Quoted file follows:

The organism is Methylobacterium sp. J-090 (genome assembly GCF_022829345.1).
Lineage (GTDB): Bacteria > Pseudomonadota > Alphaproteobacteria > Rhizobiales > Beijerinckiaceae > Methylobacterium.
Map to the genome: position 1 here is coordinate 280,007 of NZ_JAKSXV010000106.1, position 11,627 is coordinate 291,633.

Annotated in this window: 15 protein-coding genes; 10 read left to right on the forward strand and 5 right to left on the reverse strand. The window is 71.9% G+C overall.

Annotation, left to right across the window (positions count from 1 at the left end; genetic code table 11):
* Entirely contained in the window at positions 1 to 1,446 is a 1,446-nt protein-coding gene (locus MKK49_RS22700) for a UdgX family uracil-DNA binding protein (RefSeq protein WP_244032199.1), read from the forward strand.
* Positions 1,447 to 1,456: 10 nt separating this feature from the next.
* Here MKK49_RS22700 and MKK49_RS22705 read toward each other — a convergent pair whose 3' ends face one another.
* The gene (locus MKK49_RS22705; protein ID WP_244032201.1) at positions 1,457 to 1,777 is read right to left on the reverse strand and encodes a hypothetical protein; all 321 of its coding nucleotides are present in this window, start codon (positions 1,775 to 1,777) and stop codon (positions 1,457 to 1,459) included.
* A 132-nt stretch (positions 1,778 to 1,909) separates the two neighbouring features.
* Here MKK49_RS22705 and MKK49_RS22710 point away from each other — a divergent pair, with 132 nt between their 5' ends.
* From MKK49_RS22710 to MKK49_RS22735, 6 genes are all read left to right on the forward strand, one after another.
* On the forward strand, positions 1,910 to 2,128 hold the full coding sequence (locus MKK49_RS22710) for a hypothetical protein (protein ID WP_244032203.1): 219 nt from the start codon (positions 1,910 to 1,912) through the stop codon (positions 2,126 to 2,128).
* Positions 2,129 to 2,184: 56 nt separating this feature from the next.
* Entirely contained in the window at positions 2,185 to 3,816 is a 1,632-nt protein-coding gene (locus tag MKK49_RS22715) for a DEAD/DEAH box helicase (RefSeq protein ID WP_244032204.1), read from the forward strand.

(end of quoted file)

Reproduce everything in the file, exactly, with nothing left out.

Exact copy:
The organism is Methylobacterium sp. J-090 (genome assembly GCF_022829345.1).
Lineage (GTDB): Bacteria > Pseudomonadota > Alphaproteobacteria > Rhizobiales > Beijerinckiaceae > Methylobacterium.
Map to the genome: position 1 here is coordinate 280,007 of NZ_JAKSXV010000106.1, position 11,627 is coordinate 291,633.

Annotated in this window: 15 protein-coding genes; 10 read left to right on the forward strand and 5 right to left on the reverse strand. The window is 71.9% G+C overall.

Annotation, left to right across the window (positions count from 1 at the left end; genetic code table 11):
* Entirely contained in the window at positions 1 to 1,446 is a 1,446-nt protein-coding gene (locus MKK49_RS22700) for a UdgX family uracil-DNA binding protein (RefSeq protein WP_244032199.1), read from the forward strand.
* Positions 1,447 to 1,456: 10 nt separating this feature from the next.
* Here MKK49_RS22700 and MKK49_RS22705 read toward each other — a convergent pair whose 3' ends face one another.
* The gene (locus MKK49_RS22705; protein ID WP_244032201.1) at positions 1,457 to 1,777 is read right to left on the reverse strand and encodes a hypothetical protein; all 321 of its coding nucleotides are present in this window, start codon (positions 1,775 to 1,777) and stop codon (positions 1,457 to 1,459) included.
* A 132-nt stretch (positions 1,778 to 1,909) separates the two neighbouring features.
* Here MKK49_RS22705 and MKK49_RS22710 point away from each other — a divergent pair, with 132 nt between their 5' ends.
* From MKK49_RS22710 to MKK49_RS22735, 6 genes are all read left to right on the forward strand, one after another.
* On the forward strand, positions 1,910 to 2,128 hold the full coding sequence (locus MKK49_RS22710) for a hypothetical protein (protein ID WP_244032203.1): 219 nt from the start codon (positions 1,910 to 1,912) through the stop codon (positions 2,126 to 2,128).
* Positions 2,129 to 2,184: 56 nt separating this feature from the next.
* Entirely contained in the window at positions 2,185 to 3,816 is a 1,632-nt protein-coding gene (locus tag MKK49_RS22715) for a DEAD/DEAH box helicase (RefSeq protein ID WP_244032204.1), read from the forward strand.